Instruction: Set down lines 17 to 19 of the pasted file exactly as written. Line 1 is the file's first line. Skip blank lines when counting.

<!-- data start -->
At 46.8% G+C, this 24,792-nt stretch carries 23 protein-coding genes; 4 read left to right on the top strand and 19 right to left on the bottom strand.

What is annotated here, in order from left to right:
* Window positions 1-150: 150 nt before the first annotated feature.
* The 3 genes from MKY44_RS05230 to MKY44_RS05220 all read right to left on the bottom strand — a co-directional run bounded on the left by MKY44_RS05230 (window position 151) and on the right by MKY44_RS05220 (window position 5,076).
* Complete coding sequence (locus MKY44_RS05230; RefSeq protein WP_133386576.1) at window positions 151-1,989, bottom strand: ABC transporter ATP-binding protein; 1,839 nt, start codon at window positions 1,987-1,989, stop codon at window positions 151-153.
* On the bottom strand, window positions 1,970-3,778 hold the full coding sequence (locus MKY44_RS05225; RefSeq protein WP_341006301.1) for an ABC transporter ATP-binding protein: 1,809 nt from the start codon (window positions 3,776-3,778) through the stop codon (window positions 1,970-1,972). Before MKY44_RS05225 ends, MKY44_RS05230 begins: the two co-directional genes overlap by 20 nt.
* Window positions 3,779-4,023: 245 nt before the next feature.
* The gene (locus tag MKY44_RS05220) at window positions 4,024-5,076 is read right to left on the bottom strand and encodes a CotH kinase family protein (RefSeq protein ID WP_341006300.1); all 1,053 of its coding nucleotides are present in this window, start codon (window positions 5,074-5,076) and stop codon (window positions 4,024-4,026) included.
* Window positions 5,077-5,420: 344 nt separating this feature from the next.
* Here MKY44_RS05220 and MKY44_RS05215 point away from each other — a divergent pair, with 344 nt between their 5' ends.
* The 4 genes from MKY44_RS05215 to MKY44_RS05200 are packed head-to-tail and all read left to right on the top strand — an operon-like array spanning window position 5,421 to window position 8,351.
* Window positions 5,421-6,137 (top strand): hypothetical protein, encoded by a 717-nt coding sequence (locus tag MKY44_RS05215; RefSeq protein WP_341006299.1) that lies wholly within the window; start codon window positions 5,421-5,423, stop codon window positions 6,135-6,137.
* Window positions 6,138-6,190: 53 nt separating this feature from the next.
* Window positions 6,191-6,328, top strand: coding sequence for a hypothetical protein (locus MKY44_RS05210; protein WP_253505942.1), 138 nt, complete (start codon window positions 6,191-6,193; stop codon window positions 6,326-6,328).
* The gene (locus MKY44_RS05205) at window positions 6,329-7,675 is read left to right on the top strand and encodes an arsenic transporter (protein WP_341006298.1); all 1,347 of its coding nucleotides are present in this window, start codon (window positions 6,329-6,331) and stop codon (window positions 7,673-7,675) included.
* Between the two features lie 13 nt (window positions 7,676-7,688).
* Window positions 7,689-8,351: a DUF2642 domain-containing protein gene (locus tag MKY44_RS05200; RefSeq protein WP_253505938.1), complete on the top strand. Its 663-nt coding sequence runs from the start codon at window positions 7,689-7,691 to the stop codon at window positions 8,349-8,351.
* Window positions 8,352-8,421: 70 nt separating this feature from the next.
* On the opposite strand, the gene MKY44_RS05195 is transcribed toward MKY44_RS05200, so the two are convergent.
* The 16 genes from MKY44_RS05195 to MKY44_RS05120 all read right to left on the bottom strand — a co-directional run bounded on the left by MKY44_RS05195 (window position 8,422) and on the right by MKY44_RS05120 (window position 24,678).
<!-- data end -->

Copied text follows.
* Window positions 7,689-8,351: a DUF2642 domain-containing protein gene (locus tag MKY44_RS05200; RefSeq protein WP_253505938.1), complete on the top strand. Its 663-nt coding sequence runs from the start codon at window positions 7,689-7,691 to the stop codon at window positions 8,349-8,351.
* Window positions 8,352-8,421: 70 nt separating this feature from the next.
* On the opposite strand, the gene MKY44_RS05195 is transcribed toward MKY44_RS05200, so the two are convergent.